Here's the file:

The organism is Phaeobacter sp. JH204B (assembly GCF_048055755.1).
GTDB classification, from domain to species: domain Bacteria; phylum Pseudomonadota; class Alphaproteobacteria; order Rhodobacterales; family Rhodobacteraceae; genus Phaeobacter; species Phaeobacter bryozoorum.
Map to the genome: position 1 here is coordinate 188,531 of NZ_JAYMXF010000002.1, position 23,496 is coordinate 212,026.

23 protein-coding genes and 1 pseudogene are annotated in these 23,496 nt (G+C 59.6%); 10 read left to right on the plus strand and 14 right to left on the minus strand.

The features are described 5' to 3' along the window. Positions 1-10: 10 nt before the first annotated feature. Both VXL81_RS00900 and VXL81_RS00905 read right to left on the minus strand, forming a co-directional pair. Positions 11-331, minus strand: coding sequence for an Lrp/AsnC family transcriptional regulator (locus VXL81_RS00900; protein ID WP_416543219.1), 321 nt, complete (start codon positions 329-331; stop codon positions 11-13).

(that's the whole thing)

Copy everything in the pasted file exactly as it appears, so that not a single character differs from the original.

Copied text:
The organism is Phaeobacter sp. JH204B (assembly GCF_048055755.1).
GTDB classification, from domain to species: domain Bacteria; phylum Pseudomonadota; class Alphaproteobacteria; order Rhodobacterales; family Rhodobacteraceae; genus Phaeobacter; species Phaeobacter bryozoorum.
Map to the genome: position 1 here is coordinate 188,531 of NZ_JAYMXF010000002.1, position 23,496 is coordinate 212,026.

23 protein-coding genes and 1 pseudogene are annotated in these 23,496 nt (G+C 59.6%); 10 read left to right on the plus strand and 14 right to left on the minus strand.

The features are described 5' to 3' along the window. Positions 1-10: 10 nt before the first annotated feature. Both VXL81_RS00900 and VXL81_RS00905 read right to left on the minus strand, forming a co-directional pair. Positions 11-331, minus strand: coding sequence for an Lrp/AsnC family transcriptional regulator (locus VXL81_RS00900; protein ID WP_416543219.1), 321 nt, complete (start codon positions 329-331; stop codon positions 11-13).